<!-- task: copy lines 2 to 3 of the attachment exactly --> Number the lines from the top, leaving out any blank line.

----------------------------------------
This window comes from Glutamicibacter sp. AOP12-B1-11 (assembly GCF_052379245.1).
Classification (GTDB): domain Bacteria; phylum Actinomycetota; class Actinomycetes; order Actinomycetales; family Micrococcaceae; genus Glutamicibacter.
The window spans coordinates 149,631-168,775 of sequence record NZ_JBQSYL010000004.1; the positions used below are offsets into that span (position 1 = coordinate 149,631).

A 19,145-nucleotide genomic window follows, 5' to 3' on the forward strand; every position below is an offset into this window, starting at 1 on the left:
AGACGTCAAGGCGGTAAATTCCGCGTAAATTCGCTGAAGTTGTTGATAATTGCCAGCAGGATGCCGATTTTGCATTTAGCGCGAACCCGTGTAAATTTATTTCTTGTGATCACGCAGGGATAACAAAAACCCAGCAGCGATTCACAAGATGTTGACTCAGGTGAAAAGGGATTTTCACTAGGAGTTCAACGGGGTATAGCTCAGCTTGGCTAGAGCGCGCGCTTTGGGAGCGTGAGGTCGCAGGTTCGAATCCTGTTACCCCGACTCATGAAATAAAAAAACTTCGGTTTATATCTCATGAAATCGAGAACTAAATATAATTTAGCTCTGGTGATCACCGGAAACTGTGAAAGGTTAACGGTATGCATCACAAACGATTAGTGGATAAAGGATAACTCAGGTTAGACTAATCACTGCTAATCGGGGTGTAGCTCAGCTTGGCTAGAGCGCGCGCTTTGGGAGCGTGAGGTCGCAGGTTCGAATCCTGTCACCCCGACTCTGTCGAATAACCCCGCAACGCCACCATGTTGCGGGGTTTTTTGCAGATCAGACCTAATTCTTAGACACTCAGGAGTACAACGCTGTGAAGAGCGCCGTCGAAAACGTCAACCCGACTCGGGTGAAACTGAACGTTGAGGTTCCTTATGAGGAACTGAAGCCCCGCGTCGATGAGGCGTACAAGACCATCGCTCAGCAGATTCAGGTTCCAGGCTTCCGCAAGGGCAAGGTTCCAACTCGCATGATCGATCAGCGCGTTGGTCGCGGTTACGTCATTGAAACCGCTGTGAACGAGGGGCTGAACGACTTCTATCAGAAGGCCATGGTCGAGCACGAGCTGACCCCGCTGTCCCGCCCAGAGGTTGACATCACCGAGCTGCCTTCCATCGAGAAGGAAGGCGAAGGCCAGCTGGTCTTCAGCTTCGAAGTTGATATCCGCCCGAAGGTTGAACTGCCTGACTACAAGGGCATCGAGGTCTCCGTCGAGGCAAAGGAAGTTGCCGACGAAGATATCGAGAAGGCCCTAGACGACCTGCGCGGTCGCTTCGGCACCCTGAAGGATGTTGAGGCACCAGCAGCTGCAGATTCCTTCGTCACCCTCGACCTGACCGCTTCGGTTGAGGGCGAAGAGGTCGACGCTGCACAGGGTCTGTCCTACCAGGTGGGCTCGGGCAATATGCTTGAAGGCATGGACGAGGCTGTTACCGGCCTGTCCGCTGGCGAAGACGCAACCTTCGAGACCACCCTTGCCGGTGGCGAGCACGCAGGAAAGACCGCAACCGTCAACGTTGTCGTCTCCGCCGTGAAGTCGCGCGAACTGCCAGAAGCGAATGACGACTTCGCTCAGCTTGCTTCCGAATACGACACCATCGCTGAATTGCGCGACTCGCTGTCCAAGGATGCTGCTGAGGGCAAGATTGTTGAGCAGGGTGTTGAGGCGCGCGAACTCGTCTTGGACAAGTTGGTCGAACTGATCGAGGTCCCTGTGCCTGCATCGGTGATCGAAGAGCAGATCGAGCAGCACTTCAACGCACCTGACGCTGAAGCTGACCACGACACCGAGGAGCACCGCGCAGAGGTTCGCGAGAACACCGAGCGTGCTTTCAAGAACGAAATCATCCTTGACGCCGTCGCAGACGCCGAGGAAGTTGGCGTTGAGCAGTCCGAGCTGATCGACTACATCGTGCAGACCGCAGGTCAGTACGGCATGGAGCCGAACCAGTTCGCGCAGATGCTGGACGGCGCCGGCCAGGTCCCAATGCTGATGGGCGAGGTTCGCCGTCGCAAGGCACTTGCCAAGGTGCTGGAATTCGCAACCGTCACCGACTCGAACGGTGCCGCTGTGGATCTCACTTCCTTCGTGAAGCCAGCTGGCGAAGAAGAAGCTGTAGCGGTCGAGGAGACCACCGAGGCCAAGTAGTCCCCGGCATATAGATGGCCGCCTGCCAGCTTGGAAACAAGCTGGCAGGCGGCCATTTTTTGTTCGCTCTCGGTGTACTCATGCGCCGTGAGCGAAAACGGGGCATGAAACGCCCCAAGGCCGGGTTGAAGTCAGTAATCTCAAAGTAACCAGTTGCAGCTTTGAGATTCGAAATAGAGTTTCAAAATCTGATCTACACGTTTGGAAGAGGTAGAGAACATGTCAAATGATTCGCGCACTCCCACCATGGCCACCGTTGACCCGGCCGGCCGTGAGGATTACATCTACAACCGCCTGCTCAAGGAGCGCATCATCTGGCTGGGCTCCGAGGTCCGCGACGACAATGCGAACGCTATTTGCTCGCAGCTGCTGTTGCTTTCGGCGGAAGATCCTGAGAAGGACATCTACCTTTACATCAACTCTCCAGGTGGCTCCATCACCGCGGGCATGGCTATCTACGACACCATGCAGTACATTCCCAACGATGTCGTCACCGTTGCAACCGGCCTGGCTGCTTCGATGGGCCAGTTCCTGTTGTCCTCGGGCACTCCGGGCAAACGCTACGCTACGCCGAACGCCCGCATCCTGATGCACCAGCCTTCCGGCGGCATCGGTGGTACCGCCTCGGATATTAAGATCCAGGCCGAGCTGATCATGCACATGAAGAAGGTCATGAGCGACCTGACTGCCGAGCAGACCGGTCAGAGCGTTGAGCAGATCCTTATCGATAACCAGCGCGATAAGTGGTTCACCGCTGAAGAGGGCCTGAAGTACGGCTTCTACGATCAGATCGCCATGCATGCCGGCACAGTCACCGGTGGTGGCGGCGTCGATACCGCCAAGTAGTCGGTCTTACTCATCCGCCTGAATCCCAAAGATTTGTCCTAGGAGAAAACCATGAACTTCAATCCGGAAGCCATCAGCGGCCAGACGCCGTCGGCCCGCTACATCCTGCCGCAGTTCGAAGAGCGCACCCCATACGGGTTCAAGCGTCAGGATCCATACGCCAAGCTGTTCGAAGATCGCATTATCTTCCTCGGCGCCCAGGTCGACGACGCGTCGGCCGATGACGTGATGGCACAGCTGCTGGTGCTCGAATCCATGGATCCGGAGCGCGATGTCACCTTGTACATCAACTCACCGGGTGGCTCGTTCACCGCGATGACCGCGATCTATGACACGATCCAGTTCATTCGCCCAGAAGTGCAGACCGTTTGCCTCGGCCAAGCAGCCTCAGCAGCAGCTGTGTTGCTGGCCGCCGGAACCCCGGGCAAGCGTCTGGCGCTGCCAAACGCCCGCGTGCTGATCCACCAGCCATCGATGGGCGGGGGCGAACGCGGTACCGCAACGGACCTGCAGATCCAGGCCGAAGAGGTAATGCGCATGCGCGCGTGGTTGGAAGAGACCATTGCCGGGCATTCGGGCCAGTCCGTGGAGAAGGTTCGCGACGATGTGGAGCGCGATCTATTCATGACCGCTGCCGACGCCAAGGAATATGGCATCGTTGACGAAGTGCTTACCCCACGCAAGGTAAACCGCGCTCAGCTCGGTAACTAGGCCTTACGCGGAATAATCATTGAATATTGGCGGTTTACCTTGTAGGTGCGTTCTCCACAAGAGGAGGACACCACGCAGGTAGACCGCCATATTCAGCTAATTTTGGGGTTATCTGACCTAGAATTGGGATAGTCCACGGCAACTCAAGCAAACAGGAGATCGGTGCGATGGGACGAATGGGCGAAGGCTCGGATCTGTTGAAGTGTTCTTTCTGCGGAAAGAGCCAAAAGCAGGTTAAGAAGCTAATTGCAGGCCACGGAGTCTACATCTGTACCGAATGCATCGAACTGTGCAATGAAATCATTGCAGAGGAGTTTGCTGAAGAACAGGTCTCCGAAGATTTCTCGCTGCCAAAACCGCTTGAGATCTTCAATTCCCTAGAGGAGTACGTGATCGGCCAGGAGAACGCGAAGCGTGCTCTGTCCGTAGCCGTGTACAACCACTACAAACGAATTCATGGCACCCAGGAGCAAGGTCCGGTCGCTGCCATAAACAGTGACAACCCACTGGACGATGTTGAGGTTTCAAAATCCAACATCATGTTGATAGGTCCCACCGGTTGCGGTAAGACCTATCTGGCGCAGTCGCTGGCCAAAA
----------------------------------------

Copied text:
Classification (GTDB): domain Bacteria; phylum Actinomycetota; class Actinomycetes; order Actinomycetales; family Micrococcaceae; genus Glutamicibacter.
The window spans coordinates 149,631-168,775 of sequence record NZ_JBQSYL010000004.1; the positions used below are offsets into that span (position 1 = coordinate 149,631).